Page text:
Ocelotl (MH505v)

Ocelotl (MH505v)
Simplex Glyph

Glyph or Iconographic Image Description: 

This black-line drawing of the simplex glyph for the personal name Ocelotl (jaguar) shows the head of the animal in profile, looking toward the viewer's right. It has a mottled coat, large rounded ears, a large and open eye, sharp fangs protruding from its mouth, and an unusually large and protruding tongue that curves toward the end.

Description, Credit: 

Stephanie Wood

Added Analysis: 

The human tongue was a self-sacrificial site for blood letting (see tlacoquixtia, below). Perhaps this is why animal tongues captured considerable attention from Nahua painters. If one searches the word tongue in the Quick Search box, one will find other examples of jaguars, dogs, eagles, a worm, a bat, a coyote, and especially snakes with protruding tongues.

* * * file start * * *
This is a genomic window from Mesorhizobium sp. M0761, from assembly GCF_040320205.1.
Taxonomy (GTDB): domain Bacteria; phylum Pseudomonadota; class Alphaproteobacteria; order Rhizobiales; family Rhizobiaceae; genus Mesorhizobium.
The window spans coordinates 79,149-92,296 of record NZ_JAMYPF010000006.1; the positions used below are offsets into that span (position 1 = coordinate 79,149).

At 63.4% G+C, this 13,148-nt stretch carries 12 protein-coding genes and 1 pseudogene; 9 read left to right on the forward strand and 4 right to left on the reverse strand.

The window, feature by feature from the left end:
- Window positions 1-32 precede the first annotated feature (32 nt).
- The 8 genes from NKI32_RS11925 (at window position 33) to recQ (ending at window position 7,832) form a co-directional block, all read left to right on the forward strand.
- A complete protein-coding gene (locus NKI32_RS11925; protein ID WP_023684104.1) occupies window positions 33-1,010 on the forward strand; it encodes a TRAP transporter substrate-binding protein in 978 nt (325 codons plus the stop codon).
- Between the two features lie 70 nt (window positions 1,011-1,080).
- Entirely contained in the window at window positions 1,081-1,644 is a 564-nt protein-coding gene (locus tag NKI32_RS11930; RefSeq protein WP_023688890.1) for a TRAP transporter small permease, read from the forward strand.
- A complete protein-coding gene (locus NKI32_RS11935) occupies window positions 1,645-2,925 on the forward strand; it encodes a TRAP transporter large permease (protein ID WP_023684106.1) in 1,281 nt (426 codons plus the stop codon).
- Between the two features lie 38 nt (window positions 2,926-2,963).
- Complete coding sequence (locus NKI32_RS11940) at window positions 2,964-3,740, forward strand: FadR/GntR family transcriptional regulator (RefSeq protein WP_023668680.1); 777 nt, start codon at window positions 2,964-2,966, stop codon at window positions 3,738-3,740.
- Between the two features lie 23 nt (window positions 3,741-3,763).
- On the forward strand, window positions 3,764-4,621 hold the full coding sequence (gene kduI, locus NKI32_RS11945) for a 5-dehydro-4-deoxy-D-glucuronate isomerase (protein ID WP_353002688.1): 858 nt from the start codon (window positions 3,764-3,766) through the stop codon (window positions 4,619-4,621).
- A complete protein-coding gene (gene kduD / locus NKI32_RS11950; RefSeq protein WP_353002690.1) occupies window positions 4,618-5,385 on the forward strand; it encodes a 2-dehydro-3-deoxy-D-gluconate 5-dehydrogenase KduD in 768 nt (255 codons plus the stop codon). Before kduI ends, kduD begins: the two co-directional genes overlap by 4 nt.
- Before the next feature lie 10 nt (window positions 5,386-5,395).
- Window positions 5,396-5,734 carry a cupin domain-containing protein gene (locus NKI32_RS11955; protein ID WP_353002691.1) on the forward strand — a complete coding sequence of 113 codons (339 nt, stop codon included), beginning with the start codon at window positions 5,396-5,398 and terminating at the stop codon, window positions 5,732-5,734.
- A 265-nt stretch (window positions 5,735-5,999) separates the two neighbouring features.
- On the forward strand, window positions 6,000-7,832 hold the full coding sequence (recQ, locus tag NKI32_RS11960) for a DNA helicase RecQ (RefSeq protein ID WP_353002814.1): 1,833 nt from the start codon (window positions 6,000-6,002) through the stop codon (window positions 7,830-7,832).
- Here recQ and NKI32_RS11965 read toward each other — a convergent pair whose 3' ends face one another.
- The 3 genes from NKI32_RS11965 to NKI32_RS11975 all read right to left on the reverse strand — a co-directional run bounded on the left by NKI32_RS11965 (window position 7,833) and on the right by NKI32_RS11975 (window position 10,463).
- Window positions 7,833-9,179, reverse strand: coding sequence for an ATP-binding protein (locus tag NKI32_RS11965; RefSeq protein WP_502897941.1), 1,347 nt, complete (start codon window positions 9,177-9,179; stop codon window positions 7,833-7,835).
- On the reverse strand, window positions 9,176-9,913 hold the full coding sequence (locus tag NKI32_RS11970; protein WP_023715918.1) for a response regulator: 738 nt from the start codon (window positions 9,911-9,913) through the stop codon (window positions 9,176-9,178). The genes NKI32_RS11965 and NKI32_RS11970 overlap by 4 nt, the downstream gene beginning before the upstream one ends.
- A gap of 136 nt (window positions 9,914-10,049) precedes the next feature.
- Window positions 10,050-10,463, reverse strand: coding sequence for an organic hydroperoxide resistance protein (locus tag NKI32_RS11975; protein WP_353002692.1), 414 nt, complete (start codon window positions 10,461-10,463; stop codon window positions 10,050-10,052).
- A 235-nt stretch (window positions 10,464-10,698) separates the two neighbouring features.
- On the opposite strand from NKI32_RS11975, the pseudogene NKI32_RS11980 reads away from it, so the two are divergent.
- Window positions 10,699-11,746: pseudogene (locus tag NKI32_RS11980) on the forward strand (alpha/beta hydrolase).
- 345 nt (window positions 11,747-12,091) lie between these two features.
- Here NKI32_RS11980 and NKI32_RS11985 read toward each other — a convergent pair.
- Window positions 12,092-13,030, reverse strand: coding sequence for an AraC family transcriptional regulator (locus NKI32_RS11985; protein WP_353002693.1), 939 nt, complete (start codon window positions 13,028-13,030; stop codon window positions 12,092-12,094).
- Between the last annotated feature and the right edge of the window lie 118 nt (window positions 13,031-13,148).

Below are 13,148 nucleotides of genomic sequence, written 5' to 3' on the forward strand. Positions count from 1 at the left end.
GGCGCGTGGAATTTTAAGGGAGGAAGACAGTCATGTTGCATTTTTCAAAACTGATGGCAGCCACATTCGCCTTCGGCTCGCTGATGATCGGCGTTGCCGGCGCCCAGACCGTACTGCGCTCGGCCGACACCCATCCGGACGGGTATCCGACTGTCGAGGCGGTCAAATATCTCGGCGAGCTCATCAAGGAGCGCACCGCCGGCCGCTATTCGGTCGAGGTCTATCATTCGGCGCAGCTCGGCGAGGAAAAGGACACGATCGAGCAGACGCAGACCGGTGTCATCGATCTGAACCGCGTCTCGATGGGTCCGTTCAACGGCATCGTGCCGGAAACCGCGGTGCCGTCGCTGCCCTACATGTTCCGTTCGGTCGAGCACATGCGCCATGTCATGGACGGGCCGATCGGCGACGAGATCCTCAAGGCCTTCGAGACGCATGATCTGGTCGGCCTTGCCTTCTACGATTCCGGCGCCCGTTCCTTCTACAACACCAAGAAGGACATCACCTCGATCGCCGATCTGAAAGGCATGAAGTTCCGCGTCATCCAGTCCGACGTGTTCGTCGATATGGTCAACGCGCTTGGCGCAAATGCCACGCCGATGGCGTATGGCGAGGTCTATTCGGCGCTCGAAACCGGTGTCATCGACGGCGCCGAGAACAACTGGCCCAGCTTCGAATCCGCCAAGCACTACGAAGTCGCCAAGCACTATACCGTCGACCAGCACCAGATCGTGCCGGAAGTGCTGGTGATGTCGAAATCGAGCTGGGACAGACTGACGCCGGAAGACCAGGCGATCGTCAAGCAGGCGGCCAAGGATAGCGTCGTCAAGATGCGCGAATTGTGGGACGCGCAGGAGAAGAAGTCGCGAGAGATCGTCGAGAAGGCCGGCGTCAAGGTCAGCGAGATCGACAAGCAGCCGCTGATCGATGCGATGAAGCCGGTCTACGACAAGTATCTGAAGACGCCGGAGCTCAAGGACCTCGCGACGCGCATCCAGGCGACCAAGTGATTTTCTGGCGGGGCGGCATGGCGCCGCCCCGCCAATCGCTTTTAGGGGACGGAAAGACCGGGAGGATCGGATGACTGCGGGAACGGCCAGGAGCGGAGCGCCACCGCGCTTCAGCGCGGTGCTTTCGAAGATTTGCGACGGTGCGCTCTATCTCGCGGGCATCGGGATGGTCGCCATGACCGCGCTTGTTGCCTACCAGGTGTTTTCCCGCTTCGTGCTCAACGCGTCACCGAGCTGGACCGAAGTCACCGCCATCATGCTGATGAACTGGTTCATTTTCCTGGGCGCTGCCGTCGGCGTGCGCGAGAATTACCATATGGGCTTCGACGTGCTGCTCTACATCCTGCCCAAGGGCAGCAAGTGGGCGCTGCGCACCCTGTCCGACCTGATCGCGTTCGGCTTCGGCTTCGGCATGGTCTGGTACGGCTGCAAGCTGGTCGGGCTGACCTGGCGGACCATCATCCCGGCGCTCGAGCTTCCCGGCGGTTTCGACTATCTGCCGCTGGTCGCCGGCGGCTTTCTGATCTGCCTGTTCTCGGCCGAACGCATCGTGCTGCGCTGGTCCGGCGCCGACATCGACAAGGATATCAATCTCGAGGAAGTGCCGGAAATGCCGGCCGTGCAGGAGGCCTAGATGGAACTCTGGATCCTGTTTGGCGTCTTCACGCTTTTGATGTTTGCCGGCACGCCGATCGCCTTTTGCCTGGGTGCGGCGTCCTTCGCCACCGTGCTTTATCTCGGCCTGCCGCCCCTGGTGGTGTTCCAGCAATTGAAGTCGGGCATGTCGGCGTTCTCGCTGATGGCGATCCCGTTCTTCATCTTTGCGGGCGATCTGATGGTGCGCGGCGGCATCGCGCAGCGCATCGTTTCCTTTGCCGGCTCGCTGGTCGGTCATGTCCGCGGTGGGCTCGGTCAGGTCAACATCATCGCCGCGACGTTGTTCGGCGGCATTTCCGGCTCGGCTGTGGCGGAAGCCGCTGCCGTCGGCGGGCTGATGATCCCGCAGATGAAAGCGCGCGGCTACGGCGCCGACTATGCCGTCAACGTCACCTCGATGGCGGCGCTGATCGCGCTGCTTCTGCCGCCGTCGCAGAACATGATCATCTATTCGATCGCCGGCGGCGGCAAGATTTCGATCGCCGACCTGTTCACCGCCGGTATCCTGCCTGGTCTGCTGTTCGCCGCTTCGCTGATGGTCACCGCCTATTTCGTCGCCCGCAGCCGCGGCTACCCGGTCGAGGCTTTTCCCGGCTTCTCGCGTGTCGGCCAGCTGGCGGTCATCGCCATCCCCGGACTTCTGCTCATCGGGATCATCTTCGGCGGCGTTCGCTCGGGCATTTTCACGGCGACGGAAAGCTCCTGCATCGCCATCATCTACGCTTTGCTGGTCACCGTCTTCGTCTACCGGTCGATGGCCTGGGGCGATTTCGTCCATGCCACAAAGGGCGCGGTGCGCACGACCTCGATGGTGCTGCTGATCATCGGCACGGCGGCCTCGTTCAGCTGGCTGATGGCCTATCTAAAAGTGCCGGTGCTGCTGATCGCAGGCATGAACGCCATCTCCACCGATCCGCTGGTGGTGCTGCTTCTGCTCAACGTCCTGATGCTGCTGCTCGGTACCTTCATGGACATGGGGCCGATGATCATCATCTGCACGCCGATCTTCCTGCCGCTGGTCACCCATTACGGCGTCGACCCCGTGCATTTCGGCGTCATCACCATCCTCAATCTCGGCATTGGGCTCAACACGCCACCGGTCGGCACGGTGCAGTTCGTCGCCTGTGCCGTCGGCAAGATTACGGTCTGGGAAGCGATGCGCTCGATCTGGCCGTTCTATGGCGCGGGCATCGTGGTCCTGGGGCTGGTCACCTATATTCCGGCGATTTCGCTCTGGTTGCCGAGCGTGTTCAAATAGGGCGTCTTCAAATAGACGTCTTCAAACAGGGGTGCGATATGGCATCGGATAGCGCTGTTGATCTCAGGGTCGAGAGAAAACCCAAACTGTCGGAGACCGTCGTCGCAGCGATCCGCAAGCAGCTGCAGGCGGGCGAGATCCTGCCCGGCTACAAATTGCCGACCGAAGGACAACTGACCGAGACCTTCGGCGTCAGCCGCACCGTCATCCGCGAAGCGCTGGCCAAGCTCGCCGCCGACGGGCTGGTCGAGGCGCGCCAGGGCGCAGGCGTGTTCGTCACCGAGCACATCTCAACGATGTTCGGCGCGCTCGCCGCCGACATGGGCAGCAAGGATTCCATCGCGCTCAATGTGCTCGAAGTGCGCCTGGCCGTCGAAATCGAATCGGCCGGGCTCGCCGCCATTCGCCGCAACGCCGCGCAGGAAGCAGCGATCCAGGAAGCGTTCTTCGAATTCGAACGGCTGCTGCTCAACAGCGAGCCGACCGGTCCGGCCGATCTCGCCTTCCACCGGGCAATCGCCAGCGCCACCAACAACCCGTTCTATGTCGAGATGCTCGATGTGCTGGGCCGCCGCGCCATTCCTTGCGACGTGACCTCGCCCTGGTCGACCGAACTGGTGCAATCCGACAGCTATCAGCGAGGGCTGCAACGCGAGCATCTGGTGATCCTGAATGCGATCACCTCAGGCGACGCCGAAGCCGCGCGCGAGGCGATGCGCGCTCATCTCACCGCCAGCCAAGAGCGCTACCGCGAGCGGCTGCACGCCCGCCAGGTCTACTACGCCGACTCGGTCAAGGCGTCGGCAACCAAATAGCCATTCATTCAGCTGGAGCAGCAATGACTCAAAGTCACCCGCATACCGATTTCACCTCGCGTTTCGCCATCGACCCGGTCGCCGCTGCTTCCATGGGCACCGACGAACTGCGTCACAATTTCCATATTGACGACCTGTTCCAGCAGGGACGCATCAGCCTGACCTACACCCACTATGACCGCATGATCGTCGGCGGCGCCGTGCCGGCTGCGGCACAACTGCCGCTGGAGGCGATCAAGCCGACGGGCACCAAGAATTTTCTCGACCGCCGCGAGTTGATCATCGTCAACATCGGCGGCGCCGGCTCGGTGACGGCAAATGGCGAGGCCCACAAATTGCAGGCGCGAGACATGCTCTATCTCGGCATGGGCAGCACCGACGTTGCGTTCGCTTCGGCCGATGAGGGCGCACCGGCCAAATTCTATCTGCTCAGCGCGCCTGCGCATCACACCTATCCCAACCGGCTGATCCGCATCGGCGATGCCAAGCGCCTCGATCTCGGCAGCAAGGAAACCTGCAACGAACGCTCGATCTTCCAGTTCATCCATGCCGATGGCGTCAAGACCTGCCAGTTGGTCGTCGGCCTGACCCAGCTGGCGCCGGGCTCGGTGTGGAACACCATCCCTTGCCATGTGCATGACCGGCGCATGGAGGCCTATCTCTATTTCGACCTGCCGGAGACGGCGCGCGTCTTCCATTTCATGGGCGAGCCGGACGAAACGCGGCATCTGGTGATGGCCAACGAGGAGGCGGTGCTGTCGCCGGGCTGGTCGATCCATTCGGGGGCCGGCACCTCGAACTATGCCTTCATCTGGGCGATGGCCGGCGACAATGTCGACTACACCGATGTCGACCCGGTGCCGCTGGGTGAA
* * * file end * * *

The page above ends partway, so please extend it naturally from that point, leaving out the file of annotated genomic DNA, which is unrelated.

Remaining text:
Added Analysis, Credit: 

Stephanie Wood

Gloss Image: 
Gloss Diplomatic Transcription: 


Gloss Normalization: 

Mateo Ocelotl

Gloss Analysis, Credit: 

Stephanie Wood

Date of Manuscript: 


Creator's Location (and place coverage): 

Huejotzingo, Puebla, Mexico

Semantic Categories: 
Cultural Content, Credit: 

Jeff Haskett-Wood


jaguars, jaguares, tongues, lenguas

Glyph or Iconographic Image: 
Relevant Nahuatl Dictionary Word(s): 

ocelo(tl), a jaguar, or an ocelot, https://nahuatl.wired-humanities.org/content/ocelotl

Image Source: 

Matrícula de Huexotzinco, folio 505v, World Digital Library, https://www.loc.gov/resource/gdcwdl.wdl_15282/?sp=90&st=image

Image Source, Rights: 

This manuscript is hosted by the Library of Congress and the World Digital Library; used here with the Creative Commons, “Attribution-NonCommercial-ShareAlike 3.0 License” (CC-BY-NC-SAq 3.0).

Historical Contextualizing Image: